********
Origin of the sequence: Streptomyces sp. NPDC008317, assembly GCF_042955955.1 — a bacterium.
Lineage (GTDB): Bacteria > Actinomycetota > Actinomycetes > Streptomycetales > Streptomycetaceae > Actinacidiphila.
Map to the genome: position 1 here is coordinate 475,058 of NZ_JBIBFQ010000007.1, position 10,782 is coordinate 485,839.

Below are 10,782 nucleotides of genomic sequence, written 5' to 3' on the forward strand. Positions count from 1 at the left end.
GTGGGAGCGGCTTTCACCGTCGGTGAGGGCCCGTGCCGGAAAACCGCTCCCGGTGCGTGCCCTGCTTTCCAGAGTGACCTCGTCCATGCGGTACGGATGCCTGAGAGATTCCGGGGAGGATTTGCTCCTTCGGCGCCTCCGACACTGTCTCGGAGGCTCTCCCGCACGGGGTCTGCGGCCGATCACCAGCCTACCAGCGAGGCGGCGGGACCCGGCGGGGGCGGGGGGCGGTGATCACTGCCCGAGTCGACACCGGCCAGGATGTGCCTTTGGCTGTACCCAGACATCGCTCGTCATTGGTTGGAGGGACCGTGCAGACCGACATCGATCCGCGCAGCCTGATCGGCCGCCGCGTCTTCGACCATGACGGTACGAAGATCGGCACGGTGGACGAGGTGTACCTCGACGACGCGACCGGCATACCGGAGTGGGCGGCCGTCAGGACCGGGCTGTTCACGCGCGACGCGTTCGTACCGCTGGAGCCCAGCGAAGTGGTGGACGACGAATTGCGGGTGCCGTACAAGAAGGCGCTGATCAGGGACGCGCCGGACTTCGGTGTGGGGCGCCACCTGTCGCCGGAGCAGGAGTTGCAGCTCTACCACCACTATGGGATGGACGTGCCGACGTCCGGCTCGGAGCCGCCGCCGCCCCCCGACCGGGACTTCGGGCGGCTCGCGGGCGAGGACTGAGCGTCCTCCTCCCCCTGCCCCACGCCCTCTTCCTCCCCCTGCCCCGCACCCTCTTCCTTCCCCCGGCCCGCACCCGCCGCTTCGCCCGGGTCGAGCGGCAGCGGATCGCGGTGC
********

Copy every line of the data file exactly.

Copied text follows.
Origin of the sequence: Streptomyces sp. NPDC008317, assembly GCF_042955955.1 — a bacterium.
Lineage (GTDB): Bacteria > Actinomycetota > Actinomycetes > Streptomycetales > Streptomycetaceae > Actinacidiphila.
Map to the genome: position 1 here is coordinate 475,058 of NZ_JBIBFQ010000007.1, position 10,782 is coordinate 485,839.

Below are 10,782 nucleotides of genomic sequence, written 5' to 3' on the forward strand. Positions count from 1 at the left end.
GTGGGAGCGGCTTTCACCGTCGGTGAGGGCCCGTGCCGGAAAACCGCTCCCGGTGCGTGCCCTGCTTTCCAGAGTGACCTCGTCCATGCGGTACGGATGCCTGAGAGATTCCGGGGAGGATTTGCTCCTTCGGCGCCTCCGACACTGTCTCGGAGGCTCTCCCGCACGGGGTCTGCGGCCGATCACCAGCCTACCAGCGAGGCGGCGGGACCCGGCGGGGGCGGGGGGCGGTGATCACTGCCCGAGTCGACACCGGCCAGGATGTGCCTTTGGCTGTACCCAGACATCGCTCGTCATTGGTTGGAGGGACCGTGCAGACCGACATCGATCCGCGCAGCCTGATCGGCCGCCGCGTCTTCGACCATGACGGTACGAAGATCGGCACGGTGGACGAGGTGTACCTCGACGACGCGACCGGCATACCGGAGTGGGCGGCCGTCAGGACCGGGCTGTTCACGCGCGACGCGTTCGTACCGCTGGAGCCCAGCGAAGTGGTGGACGACGAATTGCGGGTGCCGTACAAGAAGGCGCTGATCAGGGACGCGCCGGACTTCGGTGTGGGGCGCCACCTGTCGCCGGAGCAGGAGTTGCAGCTCTACCACCACTATGGGATGGACGTGCCGACGTCCGGCTCGGAGCCGCCGCCGCCCCCCGACCGGGACTTCGGGCGGCTCGCGGGCGAGGACTGAGCGTCCTCCTCCCCCTGCCCCACGCCCTCTTCCTCCCCCTGCCCCGCACCCTCTTCCTTCCCCCGGCCCGCACCCGCCGCTTCGCCCGGGTCGAGCGGCAGCGGATCGCGGTGC